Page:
Of course, the question was likely to provoke a response about the sudden blackout, fear, helplessness, and as his heart beat stopped on the field, would he have had any memory of that moment? The interview ended soon after that.

Whether for good or for bad, when the body decides to allow or disallow memory of certain trauma, whether remembered or not, often stirs an emotional upheaval, none felt like ever before. While I will not speak for Hamlin, myself, a cardiac patient as Hamlin, I often still struggle with my emotions every since my first major open heart surgery almost fifteen years ago. And I cannot explain it. I do not personally remember anything after the oxygen mask had been placed over my mouth. Reading the surgical report, I know my heart had been stopped, drained of its blood so that the surgery could be done. And then my heart was filled back up with blood, and restarted. I offer my apologies to my surgeon as it was really way more complicated than I made it sound. But my point is this, I remember nothing about what happened, once I was put under anesthesia until I came to after the surgery. And yet, whenever I witness or hear of someone else go through an experience with the heart, or cancer, I lose control of my emotions.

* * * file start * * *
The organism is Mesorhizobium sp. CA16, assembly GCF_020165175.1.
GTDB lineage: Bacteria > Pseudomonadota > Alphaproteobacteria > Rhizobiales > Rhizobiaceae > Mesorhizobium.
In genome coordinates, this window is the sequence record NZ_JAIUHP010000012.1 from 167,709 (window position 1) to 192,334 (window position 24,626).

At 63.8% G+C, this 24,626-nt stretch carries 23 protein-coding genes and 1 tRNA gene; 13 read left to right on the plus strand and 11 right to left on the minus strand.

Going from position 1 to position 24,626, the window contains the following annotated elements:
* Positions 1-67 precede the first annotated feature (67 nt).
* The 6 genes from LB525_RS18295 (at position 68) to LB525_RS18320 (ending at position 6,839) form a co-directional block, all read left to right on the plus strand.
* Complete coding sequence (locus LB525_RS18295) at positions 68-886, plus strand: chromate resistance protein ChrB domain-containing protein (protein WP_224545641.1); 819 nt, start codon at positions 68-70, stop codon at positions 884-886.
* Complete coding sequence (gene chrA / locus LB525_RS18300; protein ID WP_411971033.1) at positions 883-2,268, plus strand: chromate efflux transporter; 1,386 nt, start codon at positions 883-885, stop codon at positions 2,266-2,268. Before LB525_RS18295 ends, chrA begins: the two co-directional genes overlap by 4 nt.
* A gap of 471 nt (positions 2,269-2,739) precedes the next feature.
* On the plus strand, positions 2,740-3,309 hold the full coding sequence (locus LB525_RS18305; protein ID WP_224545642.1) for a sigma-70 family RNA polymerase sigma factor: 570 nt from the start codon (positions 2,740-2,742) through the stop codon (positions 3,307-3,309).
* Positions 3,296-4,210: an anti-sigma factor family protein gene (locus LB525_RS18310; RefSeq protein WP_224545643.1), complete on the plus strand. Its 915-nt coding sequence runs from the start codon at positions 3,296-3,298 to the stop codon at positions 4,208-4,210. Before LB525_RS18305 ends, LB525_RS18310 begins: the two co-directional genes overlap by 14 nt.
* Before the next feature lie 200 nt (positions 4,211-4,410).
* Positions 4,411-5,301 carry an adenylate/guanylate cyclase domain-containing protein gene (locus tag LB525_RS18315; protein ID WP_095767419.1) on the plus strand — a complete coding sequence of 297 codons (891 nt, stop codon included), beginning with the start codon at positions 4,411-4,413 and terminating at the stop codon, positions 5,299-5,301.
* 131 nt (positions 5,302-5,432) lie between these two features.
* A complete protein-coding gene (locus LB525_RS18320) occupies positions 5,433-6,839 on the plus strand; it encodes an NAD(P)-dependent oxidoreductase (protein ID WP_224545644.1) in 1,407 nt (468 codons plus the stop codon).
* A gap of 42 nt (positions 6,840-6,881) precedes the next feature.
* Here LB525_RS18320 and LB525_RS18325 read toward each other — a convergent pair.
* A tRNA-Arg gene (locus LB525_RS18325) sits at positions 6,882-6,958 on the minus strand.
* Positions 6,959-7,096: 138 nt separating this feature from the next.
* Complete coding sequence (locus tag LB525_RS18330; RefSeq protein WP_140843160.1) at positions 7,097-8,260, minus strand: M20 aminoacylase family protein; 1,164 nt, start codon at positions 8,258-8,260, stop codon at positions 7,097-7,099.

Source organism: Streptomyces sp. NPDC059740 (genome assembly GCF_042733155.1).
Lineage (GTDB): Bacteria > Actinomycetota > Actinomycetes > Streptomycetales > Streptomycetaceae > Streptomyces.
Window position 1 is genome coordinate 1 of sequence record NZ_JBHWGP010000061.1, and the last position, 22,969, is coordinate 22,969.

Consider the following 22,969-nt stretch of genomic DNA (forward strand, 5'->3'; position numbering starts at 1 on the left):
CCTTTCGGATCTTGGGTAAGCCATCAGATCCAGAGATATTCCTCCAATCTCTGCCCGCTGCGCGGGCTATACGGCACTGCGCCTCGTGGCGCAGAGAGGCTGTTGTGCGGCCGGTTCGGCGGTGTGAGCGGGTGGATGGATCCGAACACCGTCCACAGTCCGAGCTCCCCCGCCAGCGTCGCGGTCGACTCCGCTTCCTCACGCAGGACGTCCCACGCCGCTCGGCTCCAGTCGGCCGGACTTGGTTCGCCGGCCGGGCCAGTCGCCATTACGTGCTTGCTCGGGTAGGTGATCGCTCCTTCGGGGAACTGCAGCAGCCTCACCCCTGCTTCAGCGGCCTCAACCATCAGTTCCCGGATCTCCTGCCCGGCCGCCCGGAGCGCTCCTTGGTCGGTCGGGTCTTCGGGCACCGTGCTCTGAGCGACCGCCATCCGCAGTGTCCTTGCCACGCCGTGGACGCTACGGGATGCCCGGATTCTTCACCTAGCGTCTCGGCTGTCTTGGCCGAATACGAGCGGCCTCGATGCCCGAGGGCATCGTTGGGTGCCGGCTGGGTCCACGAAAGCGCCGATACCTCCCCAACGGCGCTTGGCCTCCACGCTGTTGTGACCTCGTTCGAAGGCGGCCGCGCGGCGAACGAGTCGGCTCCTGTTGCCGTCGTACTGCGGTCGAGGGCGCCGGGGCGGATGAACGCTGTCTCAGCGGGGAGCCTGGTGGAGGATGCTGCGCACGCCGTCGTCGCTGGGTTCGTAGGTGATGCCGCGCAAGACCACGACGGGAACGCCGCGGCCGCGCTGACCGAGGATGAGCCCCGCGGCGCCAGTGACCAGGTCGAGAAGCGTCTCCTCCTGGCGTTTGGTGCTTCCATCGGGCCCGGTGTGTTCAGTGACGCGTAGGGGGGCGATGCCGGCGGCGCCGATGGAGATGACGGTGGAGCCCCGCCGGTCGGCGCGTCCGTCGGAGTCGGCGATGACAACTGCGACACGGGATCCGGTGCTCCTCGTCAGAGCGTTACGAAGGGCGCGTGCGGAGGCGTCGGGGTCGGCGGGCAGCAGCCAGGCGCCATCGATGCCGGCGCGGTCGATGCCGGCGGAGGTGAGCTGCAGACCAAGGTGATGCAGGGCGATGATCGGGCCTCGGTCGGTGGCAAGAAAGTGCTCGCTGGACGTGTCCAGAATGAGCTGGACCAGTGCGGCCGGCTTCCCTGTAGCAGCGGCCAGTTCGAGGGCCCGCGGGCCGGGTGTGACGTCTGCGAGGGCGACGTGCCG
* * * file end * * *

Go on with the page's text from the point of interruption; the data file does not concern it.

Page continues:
As I write this post, I am aware of a fellow long term Hodgkin’s survivor like me, going on over a month now since his heart surgery. He is also facing new emotions as he struggles with his recovery, as well as the trauma of what his body had been put through.

When Hamlin is ready, he may finally discuss what he has been feeling, struggling with. Maybe his won’t. But one thing that I truly admire about Hamlin, like many other survivors, they take the experience of that traumatic event, and try to make something good come of it.

Hamlin is alive for only one reason, CPR being performed on him, almost right away. Time is the most critical when the heart stops beating, and medical personnel were able to begin CPR right away, buying the time necessary for better methods to be employed, eventually saving this young man’s life. It is truly an inspirational story, fan of football or not.